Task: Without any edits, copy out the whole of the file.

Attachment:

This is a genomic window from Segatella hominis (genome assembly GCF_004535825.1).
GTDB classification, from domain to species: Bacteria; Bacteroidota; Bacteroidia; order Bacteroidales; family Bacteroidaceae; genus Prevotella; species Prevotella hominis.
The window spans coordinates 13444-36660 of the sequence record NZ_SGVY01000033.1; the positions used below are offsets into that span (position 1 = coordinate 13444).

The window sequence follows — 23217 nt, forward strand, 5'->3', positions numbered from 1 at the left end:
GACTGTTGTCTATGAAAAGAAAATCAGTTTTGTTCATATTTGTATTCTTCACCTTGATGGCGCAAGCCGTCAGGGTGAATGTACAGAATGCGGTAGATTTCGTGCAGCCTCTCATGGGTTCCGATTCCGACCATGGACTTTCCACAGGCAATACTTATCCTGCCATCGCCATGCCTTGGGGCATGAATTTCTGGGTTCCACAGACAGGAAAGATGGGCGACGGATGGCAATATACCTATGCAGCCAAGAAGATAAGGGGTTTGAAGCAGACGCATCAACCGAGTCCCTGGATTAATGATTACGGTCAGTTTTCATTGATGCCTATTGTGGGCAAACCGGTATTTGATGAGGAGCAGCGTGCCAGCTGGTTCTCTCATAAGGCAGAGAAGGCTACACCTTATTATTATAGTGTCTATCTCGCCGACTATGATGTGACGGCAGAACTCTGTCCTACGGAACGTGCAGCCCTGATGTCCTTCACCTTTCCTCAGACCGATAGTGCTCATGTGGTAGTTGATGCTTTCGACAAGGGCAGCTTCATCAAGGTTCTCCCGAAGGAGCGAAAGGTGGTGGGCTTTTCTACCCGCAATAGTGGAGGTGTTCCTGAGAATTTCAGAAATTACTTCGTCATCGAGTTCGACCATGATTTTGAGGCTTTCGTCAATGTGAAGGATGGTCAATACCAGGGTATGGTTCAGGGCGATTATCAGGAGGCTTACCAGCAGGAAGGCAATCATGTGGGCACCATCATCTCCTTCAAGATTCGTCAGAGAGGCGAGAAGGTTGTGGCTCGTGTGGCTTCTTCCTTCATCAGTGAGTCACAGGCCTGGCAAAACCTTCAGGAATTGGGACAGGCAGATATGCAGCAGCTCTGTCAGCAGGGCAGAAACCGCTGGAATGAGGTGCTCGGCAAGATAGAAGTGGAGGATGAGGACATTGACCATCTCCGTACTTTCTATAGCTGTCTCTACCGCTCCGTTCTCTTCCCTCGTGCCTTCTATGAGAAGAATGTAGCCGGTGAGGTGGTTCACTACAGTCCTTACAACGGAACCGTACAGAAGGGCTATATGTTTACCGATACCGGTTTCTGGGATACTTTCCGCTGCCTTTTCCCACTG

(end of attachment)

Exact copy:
This is a genomic window from Segatella hominis (genome assembly GCF_004535825.1).
GTDB classification, from domain to species: Bacteria; Bacteroidota; Bacteroidia; order Bacteroidales; family Bacteroidaceae; genus Prevotella; species Prevotella hominis.
The window spans coordinates 13444-36660 of the sequence record NZ_SGVY01000033.1; the positions used below are offsets into that span (position 1 = coordinate 13444).

The window sequence follows — 23217 nt, forward strand, 5'->3', positions numbered from 1 at the left end:
GACTGTTGTCTATGAAAAGAAAATCAGTTTTGTTCATATTTGTATTCTTCACCTTGATGGCGCAAGCCGTCAGGGTGAATGTACAGAATGCGGTAGATTTCGTGCAGCCTCTCATGGGTTCCGATTCCGACCATGGACTTTCCACAGGCAATACTTATCCTGCCATCGCCATGCCTTGGGGCATGAATTTCTGGGTTCCACAGACAGGAAAGATGGGCGACGGATGGCAATATACCTATGCAGCCAAGAAGATAAGGGGTTTGAAGCAGACGCATCAACCGAGTCCCTGGATTAATGATTACGGTCAGTTTTCATTGATGCCTATTGTGGGCAAACCGGTATTTGATGAGGAGCAGCGTGCCAGCTGGTTCTCTCATAAGGCAGAGAAGGCTACACCTTATTATTATAGTGTCTATCTCGCCGACTATGATGTGACGGCAGAACTCTGTCCTACGGAACGTGCAGCCCTGATGTCCTTCACCTTTCCTCAGACCGATAGTGCTCATGTGGTAGTTGATGCTTTCGACAAGGGCAGCTTCATCAAGGTTCTCCCGAAGGAGCGAAAGGTGGTGGGCTTTTCTACCCGCAATAGTGGAGGTGTTCCTGAGAATTTCAGAAATTACTTCGTCATCGAGTTCGACCATGATTTTGAGGCTTTCGTCAATGTGAAGGATGGTCAATACCAGGGTATGGTTCAGGGCGATTATCAGGAGGCTTACCAGCAGGAAGGCAATCATGTGGGCACCATCATCTCCTTCAAGATTCGTCAGAGAGGCGAGAAGGTTGTGGCTCGTGTGGCTTCTTCCTTCATCAGTGAGTCACAGGCCTGGCAAAACCTTCAGGAATTGGGACAGGCAGATATGCAGCAGCTCTGTCAGCAGGGCAGAAACCGCTGGAATGAGGTGCTCGGCAAGATAGAAGTGGAGGATGAGGACATTGACCATCTCCGTACTTTCTATAGCTGTCTCTACCGCTCCGTTCTCTTCCCTCGTGCCTTCTATGAGAAGAATGTAGCCGGTGAGGTGGTTCACTACAGTCCTTACAACGGAACCGTACAGAAGGGCTATATGTTTACCGATACCGGTTTCTGGGATACTTTCCGCTGCCTTTTCCCACTG